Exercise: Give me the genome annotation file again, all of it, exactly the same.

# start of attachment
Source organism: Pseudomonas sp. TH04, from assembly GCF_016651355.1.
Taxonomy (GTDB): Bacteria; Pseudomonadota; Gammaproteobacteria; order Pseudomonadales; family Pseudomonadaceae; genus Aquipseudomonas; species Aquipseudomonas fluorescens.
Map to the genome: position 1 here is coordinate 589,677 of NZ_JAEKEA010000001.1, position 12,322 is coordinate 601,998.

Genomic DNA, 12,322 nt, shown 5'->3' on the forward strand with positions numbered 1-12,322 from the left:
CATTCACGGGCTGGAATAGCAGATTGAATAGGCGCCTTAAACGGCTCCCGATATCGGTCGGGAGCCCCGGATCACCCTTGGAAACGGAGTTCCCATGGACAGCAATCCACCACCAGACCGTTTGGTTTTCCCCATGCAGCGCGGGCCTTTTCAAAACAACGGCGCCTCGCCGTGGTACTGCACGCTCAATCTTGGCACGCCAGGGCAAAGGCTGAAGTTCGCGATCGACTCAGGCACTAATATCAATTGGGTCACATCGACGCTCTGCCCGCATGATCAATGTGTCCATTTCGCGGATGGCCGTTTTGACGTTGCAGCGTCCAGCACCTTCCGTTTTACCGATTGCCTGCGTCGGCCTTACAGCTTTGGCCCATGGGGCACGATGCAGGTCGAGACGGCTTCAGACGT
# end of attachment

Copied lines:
Source organism: Pseudomonas sp. TH04, from assembly GCF_016651355.1.
Taxonomy (GTDB): Bacteria; Pseudomonadota; Gammaproteobacteria; order Pseudomonadales; family Pseudomonadaceae; genus Aquipseudomonas; species Aquipseudomonas fluorescens.
Map to the genome: position 1 here is coordinate 589,677 of NZ_JAEKEA010000001.1, position 12,322 is coordinate 601,998.

Genomic DNA, 12,322 nt, shown 5'->3' on the forward strand with positions numbered 1-12,322 from the left:
CATTCACGGGCTGGAATAGCAGATTGAATAGGCGCCTTAAACGGCTCCCGATATCGGTCGGGAGCCCCGGATCACCCTTGGAAACGGAGTTCCCATGGACAGCAATCCACCACCAGACCGTTTGGTTTTCCCCATGCAGCGCGGGCCTTTTCAAAACAACGGCGCCTCGCCGTGGTACTGCACGCTCAATCTTGGCACGCCAGGGCAAAGGCTGAAGTTCGCGATCGACTCAGGCACTAATATCAATTGGGTCACATCGACGCTCTGCCCGCATGATCAATGTGTCCATTTCGCGGATGGCCGTTTTGACGTTGCAGCGTCCAGCACCTTCCGTTTTACCGATTGCCTGCGTCGGCCTTACAGCTTTGGCCCATGGGGCACGATGCAGGTCGAGACGGCTTCAGACGT